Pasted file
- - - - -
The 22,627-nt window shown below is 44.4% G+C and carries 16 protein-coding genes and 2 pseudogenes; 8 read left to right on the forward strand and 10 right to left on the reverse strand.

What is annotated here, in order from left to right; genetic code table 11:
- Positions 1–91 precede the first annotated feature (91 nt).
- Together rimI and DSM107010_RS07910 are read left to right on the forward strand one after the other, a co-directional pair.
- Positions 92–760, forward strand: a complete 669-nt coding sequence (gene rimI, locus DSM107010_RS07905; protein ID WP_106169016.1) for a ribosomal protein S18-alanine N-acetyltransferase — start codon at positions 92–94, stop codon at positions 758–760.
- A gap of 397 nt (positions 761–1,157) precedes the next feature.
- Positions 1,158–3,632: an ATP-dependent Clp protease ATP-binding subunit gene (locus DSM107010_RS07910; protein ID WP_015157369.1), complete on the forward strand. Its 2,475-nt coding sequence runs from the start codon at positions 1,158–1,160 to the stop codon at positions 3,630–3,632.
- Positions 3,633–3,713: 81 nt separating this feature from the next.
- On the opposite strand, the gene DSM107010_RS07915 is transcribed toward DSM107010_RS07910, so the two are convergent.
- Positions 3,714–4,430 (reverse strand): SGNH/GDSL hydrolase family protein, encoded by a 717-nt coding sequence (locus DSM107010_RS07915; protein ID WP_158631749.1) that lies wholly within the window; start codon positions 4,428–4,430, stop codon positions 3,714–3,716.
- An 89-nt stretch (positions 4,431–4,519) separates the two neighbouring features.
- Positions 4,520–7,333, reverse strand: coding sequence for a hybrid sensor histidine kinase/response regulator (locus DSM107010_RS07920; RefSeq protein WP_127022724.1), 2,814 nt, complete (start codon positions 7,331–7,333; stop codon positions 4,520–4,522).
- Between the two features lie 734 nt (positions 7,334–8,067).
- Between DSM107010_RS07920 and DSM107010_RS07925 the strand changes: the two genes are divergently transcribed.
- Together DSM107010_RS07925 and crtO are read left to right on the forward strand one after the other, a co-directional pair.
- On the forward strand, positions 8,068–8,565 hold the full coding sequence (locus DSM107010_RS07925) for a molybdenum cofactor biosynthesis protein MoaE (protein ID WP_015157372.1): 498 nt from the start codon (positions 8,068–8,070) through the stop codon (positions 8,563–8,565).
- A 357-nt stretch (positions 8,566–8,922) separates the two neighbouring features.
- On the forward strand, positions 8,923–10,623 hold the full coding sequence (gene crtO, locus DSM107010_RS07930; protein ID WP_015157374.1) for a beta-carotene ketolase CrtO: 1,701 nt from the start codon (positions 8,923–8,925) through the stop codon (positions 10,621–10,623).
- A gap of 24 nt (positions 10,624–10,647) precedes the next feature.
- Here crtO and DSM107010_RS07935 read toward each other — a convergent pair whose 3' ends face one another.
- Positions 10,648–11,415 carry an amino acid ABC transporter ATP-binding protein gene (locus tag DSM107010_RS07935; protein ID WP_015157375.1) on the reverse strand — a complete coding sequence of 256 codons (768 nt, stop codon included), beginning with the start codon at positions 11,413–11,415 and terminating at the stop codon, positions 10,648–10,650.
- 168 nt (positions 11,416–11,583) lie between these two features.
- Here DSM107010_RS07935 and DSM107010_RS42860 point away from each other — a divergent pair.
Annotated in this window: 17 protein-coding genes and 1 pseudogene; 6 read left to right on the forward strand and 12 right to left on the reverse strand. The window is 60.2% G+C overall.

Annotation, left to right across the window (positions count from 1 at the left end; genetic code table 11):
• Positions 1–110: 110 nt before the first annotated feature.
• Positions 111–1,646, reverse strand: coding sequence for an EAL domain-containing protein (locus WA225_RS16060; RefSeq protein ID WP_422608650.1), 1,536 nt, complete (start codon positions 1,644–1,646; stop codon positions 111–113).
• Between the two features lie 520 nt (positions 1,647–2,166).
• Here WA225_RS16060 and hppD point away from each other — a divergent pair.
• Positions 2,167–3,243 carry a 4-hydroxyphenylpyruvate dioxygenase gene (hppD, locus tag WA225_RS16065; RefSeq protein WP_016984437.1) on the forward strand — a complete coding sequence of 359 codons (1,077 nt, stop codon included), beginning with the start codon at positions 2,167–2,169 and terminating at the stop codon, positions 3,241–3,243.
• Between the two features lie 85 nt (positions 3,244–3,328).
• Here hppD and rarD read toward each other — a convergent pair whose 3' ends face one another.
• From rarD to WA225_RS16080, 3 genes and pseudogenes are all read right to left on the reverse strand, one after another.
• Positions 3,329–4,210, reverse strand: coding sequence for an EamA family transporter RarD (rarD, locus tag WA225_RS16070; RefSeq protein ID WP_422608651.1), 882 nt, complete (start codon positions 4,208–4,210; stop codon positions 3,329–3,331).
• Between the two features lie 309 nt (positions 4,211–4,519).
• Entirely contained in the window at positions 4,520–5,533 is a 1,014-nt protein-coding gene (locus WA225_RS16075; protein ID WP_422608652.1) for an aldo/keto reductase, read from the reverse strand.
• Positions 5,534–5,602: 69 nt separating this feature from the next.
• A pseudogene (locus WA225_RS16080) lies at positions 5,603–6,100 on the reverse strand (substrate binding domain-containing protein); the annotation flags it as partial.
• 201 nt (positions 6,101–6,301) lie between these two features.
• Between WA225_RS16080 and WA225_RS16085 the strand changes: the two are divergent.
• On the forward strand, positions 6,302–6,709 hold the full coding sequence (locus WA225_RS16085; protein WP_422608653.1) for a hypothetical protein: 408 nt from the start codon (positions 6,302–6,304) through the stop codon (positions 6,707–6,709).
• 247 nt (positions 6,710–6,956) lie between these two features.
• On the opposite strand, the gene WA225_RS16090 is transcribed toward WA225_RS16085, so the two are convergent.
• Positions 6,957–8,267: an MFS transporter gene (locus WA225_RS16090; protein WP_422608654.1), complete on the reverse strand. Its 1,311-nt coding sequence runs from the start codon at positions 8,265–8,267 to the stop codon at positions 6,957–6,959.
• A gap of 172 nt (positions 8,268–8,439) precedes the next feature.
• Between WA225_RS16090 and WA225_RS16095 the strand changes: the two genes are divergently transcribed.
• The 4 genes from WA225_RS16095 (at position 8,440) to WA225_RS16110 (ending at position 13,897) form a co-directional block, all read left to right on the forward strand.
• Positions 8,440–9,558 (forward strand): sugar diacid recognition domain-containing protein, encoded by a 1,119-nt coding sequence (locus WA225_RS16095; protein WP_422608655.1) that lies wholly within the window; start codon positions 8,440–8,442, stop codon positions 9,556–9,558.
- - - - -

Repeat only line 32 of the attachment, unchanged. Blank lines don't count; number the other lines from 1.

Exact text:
• Here hppD and rarD read toward each other — a convergent pair whose 3' ends face one another.